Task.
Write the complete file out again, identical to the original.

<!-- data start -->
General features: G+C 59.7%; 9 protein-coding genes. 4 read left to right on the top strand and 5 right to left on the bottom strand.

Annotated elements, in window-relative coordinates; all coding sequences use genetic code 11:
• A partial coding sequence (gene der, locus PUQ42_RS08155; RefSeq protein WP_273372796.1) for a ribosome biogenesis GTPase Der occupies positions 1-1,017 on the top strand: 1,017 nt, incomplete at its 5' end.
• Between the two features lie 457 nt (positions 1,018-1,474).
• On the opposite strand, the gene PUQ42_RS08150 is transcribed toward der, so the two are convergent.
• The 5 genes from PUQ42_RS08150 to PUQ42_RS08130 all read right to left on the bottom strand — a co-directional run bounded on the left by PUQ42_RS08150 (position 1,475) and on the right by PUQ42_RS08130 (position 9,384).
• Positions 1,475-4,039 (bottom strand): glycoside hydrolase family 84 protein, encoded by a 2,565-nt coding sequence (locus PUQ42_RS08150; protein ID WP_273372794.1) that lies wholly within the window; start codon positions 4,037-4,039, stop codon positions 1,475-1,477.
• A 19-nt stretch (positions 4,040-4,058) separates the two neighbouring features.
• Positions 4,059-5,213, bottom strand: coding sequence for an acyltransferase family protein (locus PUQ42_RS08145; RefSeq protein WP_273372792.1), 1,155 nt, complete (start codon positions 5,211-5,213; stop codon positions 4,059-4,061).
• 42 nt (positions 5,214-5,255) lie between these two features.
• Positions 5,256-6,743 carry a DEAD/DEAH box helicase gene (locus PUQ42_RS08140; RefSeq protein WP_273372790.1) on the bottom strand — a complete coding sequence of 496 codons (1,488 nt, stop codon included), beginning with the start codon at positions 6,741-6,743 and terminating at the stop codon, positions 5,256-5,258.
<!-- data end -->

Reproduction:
General features: G+C 59.7%; 9 protein-coding genes. 4 read left to right on the top strand and 5 right to left on the bottom strand.

Annotated elements, in window-relative coordinates; all coding sequences use genetic code 11:
• A partial coding sequence (gene der, locus PUQ42_RS08155; RefSeq protein WP_273372796.1) for a ribosome biogenesis GTPase Der occupies positions 1-1,017 on the top strand: 1,017 nt, incomplete at its 5' end.
• Between the two features lie 457 nt (positions 1,018-1,474).
• On the opposite strand, the gene PUQ42_RS08150 is transcribed toward der, so the two are convergent.
• The 5 genes from PUQ42_RS08150 to PUQ42_RS08130 all read right to left on the bottom strand — a co-directional run bounded on the left by PUQ42_RS08150 (position 1,475) and on the right by PUQ42_RS08130 (position 9,384).
• Positions 1,475-4,039 (bottom strand): glycoside hydrolase family 84 protein, encoded by a 2,565-nt coding sequence (locus PUQ42_RS08150; protein ID WP_273372794.1) that lies wholly within the window; start codon positions 4,037-4,039, stop codon positions 1,475-1,477.
• A 19-nt stretch (positions 4,040-4,058) separates the two neighbouring features.
• Positions 4,059-5,213, bottom strand: coding sequence for an acyltransferase family protein (locus PUQ42_RS08145; RefSeq protein WP_273372792.1), 1,155 nt, complete (start codon positions 5,211-5,213; stop codon positions 4,059-4,061).
• 42 nt (positions 5,214-5,255) lie between these two features.
• Positions 5,256-6,743 carry a DEAD/DEAH box helicase gene (locus PUQ42_RS08140; RefSeq protein WP_273372790.1) on the bottom strand — a complete coding sequence of 496 codons (1,488 nt, stop codon included), beginning with the start codon at positions 6,741-6,743 and terminating at the stop codon, positions 5,256-5,258.